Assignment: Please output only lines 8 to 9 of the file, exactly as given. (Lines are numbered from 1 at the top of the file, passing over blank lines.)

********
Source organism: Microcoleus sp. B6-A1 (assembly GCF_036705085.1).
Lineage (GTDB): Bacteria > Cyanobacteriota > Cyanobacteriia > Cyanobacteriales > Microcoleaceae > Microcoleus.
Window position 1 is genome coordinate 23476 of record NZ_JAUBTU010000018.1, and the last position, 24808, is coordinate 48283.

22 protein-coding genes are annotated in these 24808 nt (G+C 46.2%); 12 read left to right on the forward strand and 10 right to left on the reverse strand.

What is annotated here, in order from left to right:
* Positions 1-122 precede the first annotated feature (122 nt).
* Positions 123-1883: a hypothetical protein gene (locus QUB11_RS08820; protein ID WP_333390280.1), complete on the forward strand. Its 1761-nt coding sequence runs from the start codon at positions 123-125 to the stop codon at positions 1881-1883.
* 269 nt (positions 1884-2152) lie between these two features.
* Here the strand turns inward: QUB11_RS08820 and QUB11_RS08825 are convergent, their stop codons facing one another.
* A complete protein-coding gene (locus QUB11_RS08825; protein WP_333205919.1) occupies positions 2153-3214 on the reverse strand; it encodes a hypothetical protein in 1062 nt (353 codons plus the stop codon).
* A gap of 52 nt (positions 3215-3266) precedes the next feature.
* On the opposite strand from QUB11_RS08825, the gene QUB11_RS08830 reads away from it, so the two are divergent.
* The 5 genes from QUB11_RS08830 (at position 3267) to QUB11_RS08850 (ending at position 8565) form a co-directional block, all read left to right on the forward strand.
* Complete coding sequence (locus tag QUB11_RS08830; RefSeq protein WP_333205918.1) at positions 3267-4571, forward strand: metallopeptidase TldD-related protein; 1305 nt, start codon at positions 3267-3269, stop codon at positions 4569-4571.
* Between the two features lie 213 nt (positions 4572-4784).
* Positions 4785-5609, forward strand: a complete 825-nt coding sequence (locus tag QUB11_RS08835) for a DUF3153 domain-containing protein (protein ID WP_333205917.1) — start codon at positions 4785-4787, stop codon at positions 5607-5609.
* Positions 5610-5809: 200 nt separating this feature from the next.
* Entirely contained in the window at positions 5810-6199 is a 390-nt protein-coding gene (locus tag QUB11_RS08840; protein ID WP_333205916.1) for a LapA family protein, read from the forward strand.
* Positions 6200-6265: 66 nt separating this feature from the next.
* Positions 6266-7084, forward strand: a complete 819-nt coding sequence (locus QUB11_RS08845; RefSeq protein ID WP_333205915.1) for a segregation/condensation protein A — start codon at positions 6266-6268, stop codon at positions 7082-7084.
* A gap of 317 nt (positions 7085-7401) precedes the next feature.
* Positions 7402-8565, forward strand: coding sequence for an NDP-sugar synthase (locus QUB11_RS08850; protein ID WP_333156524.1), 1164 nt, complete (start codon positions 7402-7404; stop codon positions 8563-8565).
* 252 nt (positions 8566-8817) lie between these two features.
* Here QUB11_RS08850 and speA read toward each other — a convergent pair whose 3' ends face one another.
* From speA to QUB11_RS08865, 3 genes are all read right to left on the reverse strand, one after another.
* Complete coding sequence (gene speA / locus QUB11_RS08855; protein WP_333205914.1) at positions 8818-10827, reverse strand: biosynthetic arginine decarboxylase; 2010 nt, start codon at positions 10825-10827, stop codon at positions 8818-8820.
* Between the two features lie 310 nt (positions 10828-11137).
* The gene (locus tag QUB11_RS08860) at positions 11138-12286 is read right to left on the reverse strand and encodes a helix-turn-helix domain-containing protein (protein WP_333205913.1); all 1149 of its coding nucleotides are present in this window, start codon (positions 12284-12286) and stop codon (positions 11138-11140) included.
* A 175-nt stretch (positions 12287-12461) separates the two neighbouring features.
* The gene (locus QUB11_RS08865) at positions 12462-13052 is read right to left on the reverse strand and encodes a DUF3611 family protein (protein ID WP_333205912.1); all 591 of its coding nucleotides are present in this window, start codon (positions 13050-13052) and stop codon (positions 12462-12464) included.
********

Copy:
* 269 nt (positions 1884-2152) lie between these two features.
* Here the strand turns inward: QUB11_RS08820 and QUB11_RS08825 are convergent, their stop codons facing one another.